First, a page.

Director – Phil Karlson, Screenplay – Gilbert A. Ralston, Producer – Mort Briskin, Photography – Russell Metty, Music – Walter Scharf, Theme Song – Michael Jackson, Photographic Effects – Howard A. Anderson Co, Special Effects – Bud David, Makeup – Jack H. Young, Marionettes – Rene, Art Direction – Rolland M. Brooks. Production Company – Bing Crosby Productions.
Lee Harcourt Montgomery (Danny Garrison), Joseph Campanella (Lieutenant Cliff Kirtland), Meredith Baxter (Eve Garrison), Rosemary Murphy (Beth Garrison), Arthur O’Connell (Billy Hatfield)
Following Willard Stiles’ death, the police search his house but are unable to find the rats, which have escaped into the sewers. The lead rat Ben befriends Danny Garrison, a lonely young boy with a weak heart who soon comes to regard Ben as his best friend. Meanwhile, the rest of the rats are conducting increasingly daring raids on the neighbourhood in search of food. The police begin a massive campaign to rid the city of them. When it is discovered that Danny is hiding the ringleader, pressure is placed on him to divulge the whereabouts of the rats’ hiding place.
Willard (1971), the story of a peculiar relationship between an anti-social young man and a rat and how the man trains the rats to kill for him, was a big success. After that point, a sequel seemed inevitable.(It would have been mandatory had Willard been made in the 1980s and beyond). This came about with Ben.
Willard was a likeable and unassuming horror film, not brilliant, but suitably creepy and given a great deal of conviction by Bruce Davison’s intense, nervous performance. The sequel however is an astounding exercise in miscalculation. Brought back is Ben, the rodent scene-stealer from the first film – fair enough – but in place of Bruce Davison, the film brings in Lee Harcourt Montgomery and turns itself into an appallingly mawkish lonely young boy and his rat friend story.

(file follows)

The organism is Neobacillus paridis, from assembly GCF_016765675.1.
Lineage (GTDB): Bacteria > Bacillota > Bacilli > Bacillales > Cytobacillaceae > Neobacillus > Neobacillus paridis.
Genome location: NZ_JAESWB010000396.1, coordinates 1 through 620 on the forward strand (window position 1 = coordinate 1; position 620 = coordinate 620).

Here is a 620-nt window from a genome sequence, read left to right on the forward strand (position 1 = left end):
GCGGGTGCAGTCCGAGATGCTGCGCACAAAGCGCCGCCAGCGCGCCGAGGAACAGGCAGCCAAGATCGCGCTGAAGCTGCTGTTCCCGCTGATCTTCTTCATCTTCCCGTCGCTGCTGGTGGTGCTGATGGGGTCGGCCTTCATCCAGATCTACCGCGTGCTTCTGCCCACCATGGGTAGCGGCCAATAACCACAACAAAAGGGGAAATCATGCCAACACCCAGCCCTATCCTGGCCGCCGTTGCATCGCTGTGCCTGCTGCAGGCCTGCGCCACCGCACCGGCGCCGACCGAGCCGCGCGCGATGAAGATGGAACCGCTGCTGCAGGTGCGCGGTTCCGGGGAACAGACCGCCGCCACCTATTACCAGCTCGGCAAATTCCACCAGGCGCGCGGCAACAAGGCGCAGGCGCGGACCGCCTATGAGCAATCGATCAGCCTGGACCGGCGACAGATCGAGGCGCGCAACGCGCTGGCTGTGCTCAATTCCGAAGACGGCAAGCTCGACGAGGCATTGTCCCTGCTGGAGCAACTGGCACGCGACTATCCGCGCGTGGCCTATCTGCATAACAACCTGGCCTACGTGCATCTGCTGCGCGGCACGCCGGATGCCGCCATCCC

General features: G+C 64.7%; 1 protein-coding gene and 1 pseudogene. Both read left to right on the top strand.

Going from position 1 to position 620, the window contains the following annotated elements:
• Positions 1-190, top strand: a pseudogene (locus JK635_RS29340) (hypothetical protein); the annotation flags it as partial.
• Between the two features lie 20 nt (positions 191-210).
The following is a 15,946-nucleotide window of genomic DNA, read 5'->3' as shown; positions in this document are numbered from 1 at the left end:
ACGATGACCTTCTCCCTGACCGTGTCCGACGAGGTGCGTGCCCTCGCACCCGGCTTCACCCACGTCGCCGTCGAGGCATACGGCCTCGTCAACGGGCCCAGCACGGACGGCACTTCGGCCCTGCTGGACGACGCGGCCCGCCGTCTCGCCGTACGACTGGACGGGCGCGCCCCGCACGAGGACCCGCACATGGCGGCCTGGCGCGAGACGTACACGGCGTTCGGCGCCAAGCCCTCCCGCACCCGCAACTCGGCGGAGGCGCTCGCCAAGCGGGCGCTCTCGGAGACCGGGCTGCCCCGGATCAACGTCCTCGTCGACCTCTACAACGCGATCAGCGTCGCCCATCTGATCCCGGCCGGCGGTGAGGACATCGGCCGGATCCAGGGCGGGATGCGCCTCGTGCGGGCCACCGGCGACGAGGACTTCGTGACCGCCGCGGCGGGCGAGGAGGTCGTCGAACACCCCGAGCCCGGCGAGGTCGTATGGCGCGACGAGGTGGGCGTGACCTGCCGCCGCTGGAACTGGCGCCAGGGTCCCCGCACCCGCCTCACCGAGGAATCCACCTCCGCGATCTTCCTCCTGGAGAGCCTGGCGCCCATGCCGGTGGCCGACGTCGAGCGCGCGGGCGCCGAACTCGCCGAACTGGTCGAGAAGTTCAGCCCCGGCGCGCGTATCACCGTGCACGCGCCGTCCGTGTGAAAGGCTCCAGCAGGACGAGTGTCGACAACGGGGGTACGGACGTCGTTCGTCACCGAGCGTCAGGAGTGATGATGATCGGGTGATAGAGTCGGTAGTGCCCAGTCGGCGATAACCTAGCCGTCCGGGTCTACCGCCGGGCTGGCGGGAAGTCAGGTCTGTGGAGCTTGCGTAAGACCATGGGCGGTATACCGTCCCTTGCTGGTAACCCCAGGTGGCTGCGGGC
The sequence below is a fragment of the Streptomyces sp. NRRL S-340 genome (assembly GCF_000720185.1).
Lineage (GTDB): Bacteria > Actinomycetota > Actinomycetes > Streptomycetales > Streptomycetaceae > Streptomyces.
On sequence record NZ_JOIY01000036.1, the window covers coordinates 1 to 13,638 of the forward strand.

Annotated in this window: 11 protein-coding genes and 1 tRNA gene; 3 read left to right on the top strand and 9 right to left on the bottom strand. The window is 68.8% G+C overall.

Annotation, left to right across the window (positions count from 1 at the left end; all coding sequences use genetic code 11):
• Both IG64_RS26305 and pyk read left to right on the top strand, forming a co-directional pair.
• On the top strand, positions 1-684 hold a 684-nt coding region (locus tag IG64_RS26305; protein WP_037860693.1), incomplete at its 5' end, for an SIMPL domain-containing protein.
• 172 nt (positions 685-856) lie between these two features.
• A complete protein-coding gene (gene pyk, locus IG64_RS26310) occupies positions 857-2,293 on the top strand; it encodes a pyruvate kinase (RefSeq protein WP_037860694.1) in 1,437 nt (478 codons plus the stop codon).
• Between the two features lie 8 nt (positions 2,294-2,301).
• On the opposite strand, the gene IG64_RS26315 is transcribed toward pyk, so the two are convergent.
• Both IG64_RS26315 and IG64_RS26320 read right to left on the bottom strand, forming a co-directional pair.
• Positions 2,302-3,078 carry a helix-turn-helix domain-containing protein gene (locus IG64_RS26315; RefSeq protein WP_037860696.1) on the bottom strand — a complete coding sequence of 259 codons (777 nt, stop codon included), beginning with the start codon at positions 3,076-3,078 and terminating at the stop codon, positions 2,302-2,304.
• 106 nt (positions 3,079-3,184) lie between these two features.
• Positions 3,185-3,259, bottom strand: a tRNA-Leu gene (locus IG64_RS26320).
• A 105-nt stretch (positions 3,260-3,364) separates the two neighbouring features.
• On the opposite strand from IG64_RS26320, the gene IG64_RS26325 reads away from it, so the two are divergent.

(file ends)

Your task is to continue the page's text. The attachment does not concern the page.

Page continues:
Montgomery plays to the gallery with an ingratiatingly cute smirk, but Ben is the wrong sort of film to have a pukishly cute kid at the centre of it. The scenes with Lee Harcourt Montgomery befriending Ben, making cute faces, talking to it, composing appallingly mushy songs to their friendship, giving Ben and friends rides on his model train and even making a Ben marionette, are so astoundingly awful that they become bizarrely watchable with that unique fascination that all bad films have.
The best scenes in the film are those of the rats marauding through the city – particularly a wide-scale attack on a supermarket, followed by scenes of the rats carrying food down into the sewers. The climax with the rats being hosed with high-pressure water and torched with flamethrowers in hordes as the police move through the sewers holds some strong imagery. However, most of the scenes are not particularly well directed and by now any scare-power that rats on their own might have have had the edge taken off them by the first film.
The film also features the distinction of a theme song sung by a young Michael Jackson.